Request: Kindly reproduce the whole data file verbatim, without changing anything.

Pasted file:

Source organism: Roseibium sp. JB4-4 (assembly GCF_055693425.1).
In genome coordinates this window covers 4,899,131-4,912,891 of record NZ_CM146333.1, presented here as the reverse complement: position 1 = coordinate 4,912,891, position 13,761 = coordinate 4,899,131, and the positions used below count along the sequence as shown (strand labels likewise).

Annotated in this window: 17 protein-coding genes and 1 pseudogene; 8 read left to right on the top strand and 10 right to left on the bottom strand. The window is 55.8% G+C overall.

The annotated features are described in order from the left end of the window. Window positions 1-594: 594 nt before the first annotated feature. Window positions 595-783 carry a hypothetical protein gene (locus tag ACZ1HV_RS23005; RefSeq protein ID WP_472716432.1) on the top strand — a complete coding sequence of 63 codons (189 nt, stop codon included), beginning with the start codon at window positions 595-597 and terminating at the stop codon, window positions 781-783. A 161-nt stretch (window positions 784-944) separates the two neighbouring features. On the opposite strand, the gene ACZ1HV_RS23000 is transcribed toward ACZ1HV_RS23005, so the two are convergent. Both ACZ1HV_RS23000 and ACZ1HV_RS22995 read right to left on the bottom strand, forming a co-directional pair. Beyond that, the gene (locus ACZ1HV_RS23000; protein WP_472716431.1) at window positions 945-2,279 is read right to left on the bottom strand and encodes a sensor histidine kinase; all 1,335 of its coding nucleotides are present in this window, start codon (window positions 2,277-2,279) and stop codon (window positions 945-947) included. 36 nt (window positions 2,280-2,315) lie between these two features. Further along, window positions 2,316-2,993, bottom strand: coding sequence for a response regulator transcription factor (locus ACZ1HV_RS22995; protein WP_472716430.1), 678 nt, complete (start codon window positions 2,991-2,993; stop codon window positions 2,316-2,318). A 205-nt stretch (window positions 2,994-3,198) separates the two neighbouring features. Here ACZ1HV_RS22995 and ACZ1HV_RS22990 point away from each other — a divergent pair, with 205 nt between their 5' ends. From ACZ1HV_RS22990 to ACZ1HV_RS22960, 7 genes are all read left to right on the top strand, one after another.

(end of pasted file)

Source organism: Roseibium sp. JB4-4 (assembly GCF_055693425.1).
In genome coordinates this window covers 4,899,131-4,912,891 of record NZ_CM146333.1, presented here as the reverse complement: position 1 = coordinate 4,912,891, position 13,761 = coordinate 4,899,131, and the positions used below count along the sequence as shown (strand labels likewise).

Annotated in this window: 17 protein-coding genes and 1 pseudogene; 8 read left to right on the top strand and 10 right to left on the bottom strand. The window is 55.8% G+C overall.

The annotated features are described in order from the left end of the window. Window positions 1-594: 594 nt before the first annotated feature. Window positions 595-783 carry a hypothetical protein gene (locus tag ACZ1HV_RS23005; RefSeq protein ID WP_472716432.1) on the top strand — a complete coding sequence of 63 codons (189 nt, stop codon included), beginning with the start codon at window positions 595-597 and terminating at the stop codon, window positions 781-783. A 161-nt stretch (window positions 784-944) separates the two neighbouring features. On the opposite strand, the gene ACZ1HV_RS23000 is transcribed toward ACZ1HV_RS23005, so the two are convergent. Both ACZ1HV_RS23000 and ACZ1HV_RS22995 read right to left on the bottom strand, forming a co-directional pair. Beyond that, the gene (locus ACZ1HV_RS23000; protein WP_472716431.1) at window positions 945-2,279 is read right to left on the bottom strand and encodes a sensor histidine kinase; all 1,335 of its coding nucleotides are present in this window, start codon (window positions 2,277-2,279) and stop codon (window positions 945-947) included. 36 nt (window positions 2,280-2,315) lie between these two features. Further along, window positions 2,316-2,993, bottom strand: coding sequence for a response regulator transcription factor (locus ACZ1HV_RS22995; protein WP_472716430.1), 678 nt, complete (start codon window positions 2,991-2,993; stop codon window positions 2,316-2,318). A 205-nt stretch (window positions 2,994-3,198) separates the two neighbouring features. Here ACZ1HV_RS22995 and ACZ1HV_RS22990 point away from each other — a divergent pair, with 205 nt between their 5' ends. From ACZ1HV_RS22990 to ACZ1HV_RS22960, 7 genes are all read left to right on the top strand, one after another.